problematic way — and then analyze and examine their own personal and professional
strategies about how it might be addressed.
I suggest to the student that examples of
such artifacts3 could include: photos of
Halloween books featured in a religious school
or Jewish day school, a “Miriam’s breast
pump” as a Jewish ritual object, the canine ritual of “bark mitzvah,” an article in New Voices
magazine that extols the virtues of intermarried clergy, the text of a blessing offered to all
the non-Jewish spouses in a congregation during High Holiday services by the senior rabbi,
or a You Tube excerpt of Rabbi Funnye Capers
leading his African-American congregation in
Shabbat services in Chicago. Along with a tangible version of the chosen artifact, the students should bring to class responses to these
● What are the advertent and/or inadvertent
purposes (religious, physical, sociological)
of the artifact?
● What boundaries does it push? How, for
whom, and why?
● What questions, feelings, and dilemmas
does this artifact raise personally for the
● How do the concepts of scholars Stuart
Charmé4 and Shaul Kelner5 influence your
understanding of the artifact? Where do
you draw the boundaries, and how might
you communicate this stance to a group
of congregants, learners, campers, or
After examining the artifacts, we invite a Jewish
historian and a feminist theologian to offer crit-
ical responses to the students’ treatments of the
artifacts. The discussion — among students,
respondents, and other faculty guests — is
charged and stimulating. One of our respon-
dents probed the difference between “inau-
thentic” and “kitsch,” and all present became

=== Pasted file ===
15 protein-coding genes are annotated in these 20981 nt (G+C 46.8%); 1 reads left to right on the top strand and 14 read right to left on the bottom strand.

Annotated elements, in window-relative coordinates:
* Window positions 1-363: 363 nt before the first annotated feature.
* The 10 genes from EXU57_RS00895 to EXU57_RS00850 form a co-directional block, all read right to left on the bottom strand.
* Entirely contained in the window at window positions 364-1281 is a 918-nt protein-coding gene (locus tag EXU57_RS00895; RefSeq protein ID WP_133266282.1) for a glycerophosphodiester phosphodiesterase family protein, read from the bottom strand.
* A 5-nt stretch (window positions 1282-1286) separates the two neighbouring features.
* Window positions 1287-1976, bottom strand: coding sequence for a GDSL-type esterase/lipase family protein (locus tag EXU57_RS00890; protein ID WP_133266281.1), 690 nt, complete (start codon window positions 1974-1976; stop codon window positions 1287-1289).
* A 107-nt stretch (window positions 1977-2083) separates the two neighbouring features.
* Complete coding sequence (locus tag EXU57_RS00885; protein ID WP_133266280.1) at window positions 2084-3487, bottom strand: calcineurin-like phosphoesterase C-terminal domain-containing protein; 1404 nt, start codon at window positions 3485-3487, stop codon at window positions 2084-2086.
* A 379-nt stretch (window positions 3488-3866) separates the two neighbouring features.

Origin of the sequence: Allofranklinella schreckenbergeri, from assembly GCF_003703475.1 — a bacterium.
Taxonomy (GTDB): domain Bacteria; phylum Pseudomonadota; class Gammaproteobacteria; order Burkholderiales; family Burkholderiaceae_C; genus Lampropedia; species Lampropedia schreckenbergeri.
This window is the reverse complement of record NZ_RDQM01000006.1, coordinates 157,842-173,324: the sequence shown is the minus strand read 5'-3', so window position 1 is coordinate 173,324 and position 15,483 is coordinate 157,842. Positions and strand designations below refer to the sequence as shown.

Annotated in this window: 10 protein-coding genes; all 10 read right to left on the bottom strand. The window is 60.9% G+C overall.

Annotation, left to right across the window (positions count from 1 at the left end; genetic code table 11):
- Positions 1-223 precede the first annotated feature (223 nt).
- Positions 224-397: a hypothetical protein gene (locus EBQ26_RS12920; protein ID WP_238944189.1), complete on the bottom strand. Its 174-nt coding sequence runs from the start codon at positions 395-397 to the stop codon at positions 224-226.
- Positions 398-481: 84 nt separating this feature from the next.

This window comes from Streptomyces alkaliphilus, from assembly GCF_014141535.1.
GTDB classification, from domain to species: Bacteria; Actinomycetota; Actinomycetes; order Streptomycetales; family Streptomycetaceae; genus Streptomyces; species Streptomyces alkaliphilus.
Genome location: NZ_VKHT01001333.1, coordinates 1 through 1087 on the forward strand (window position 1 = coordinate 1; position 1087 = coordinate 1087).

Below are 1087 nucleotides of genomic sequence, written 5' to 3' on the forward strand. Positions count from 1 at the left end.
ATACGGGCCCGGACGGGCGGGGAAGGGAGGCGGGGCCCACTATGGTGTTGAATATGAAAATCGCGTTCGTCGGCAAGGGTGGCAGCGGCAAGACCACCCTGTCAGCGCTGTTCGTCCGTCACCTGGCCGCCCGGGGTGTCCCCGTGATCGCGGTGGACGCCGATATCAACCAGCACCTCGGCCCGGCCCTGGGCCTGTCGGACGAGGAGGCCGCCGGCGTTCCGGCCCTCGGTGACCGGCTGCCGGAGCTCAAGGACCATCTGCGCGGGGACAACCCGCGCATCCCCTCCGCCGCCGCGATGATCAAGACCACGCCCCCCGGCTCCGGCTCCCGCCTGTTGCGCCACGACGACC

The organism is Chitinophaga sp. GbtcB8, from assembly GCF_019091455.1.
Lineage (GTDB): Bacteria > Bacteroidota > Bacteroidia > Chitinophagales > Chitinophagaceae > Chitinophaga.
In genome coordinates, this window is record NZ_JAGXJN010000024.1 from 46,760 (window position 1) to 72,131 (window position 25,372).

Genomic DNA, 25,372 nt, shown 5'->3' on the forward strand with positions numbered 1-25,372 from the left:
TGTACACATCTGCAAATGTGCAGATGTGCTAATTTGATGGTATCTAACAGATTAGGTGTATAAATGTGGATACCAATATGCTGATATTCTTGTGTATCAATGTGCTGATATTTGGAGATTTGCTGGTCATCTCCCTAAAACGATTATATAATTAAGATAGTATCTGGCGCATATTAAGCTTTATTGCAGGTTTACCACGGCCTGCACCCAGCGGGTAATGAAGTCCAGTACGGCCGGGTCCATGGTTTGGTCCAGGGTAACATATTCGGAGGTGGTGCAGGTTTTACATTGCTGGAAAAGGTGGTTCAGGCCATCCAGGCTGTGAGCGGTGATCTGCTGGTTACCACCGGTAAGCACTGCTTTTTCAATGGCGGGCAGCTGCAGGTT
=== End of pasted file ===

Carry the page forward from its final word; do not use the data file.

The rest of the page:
the main characters in an ongoing dramatic
story. Indeed, reflecting on the session the next
day, one student reported feeling “both frus-
trated and appreciative of the lack of definitive
answers.” Rather than resolve, each genera-
tion’s leaders must accept their authorial power
and write new culture responsibly — that is
connected to our rich and varied past.
Bringing together a myriad of voices and experiences provides Sh’ma readers with an
opportunity in a few very full pages to explore a topic of Jewish interest from a variety
of perspectives. To facilitate a fuller discussion of these ideas, we offer the following
1. For you, what is the greatest Jewish story?
2. What role has the Exodus story played in our development as a people?
3. Why does telling a story help the process of healing?
4. How might you tell the Pesach story differently this year?
3 One can find the list of the
artifacts that students selected and
analyzed at www.shma.com.
4 Charmé, Stuart. “Varieties of
Authenticity in Contemporary
Jewish Identity.” Jewish Social
Studies. Pp. 133-155.
5 Kelner, Shaul. “Birthright and
Creating of Ritual.” pp. 1-3. And,
Kelner, Shaul. (2001) “Authentic
Sights and Authentic Narratives on
Taglit.” Paper presented at the 33rd
annual meeting of the Association
for Jewish Studies in Washington,
D.C. on December 16, 2001.